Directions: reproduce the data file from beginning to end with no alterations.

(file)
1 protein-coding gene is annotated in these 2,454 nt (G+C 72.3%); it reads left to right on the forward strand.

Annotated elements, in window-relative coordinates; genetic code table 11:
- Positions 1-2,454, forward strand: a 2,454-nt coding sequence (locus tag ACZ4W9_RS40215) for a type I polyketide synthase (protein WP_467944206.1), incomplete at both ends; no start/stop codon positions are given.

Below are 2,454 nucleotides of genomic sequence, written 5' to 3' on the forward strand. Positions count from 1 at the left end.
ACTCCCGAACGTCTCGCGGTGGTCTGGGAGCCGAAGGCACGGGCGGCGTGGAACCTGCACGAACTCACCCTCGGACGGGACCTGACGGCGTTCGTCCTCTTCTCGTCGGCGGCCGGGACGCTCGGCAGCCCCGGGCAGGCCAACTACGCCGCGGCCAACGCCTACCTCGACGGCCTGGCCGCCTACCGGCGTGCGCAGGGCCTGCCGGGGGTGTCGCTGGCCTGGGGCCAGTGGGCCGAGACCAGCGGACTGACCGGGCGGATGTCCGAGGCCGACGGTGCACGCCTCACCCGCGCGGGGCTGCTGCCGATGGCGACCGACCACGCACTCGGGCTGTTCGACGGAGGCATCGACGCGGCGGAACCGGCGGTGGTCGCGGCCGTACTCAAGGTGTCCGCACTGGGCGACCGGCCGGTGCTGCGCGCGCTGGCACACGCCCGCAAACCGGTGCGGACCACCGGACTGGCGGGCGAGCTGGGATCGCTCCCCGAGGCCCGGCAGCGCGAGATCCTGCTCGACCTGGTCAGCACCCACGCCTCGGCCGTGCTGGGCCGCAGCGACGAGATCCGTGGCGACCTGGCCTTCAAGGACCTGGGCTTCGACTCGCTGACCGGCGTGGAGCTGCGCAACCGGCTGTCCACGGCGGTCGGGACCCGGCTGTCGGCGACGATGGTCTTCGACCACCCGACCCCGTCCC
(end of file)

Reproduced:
1 protein-coding gene is annotated in these 2,454 nt (G+C 72.3%); it reads left to right on the forward strand.

Annotated elements, in window-relative coordinates; genetic code table 11:
- Positions 1-2,454, forward strand: a 2,454-nt coding sequence (locus tag ACZ4W9_RS40215) for a type I polyketide synthase (protein WP_467944206.1), incomplete at both ends; no start/stop codon positions are given.

Below are 2,454 nucleotides of genomic sequence, written 5' to 3' on the forward strand. Positions count from 1 at the left end.
ACTCCCGAACGTCTCGCGGTGGTCTGGGAGCCGAAGGCACGGGCGGCGTGGAACCTGCACGAACTCACCCTCGGACGGGACCTGACGGCGTTCGTCCTCTTCTCGTCGGCGGCCGGGACGCTCGGCAGCCCCGGGCAGGCCAACTACGCCGCGGCCAACGCCTACCTCGACGGCCTGGCCGCCTACCGGCGTGCGCAGGGCCTGCCGGGGGTGTCGCTGGCCTGGGGCCAGTGGGCCGAGACCAGCGGACTGACCGGGCGGATGTCCGAGGCCGACGGTGCACGCCTCACCCGCGCGGGGCTGCTGCCGATGGCGACCGACCACGCACTCGGGCTGTTCGACGGAGGCATCGACGCGGCGGAACCGGCGGTGGTCGCGGCCGTACTCAAGGTGTCCGCACTGGGCGACCGGCCGGTGCTGCGCGCGCTGGCACACGCCCGCAAACCGGTGCGGACCACCGGACTGGCGGGCGAGCTGGGATCGCTCCCCGAGGCCCGGCAGCGCGAGATCCTGCTCGACCTGGTCAGCACCCACGCCTCGGCCGTGCTGGGCCGCAGCGACGAGATCCGTGGCGACCTGGCCTTCAAGGACCTGGGCTTCGACTCGCTGACCGGCGTGGAGCTGCGCAACCGGCTGTCCACGGCGGTCGGGACCCGGCTGTCGGCGACGATGGTCTTCGACCACCCGACCCCGTCCC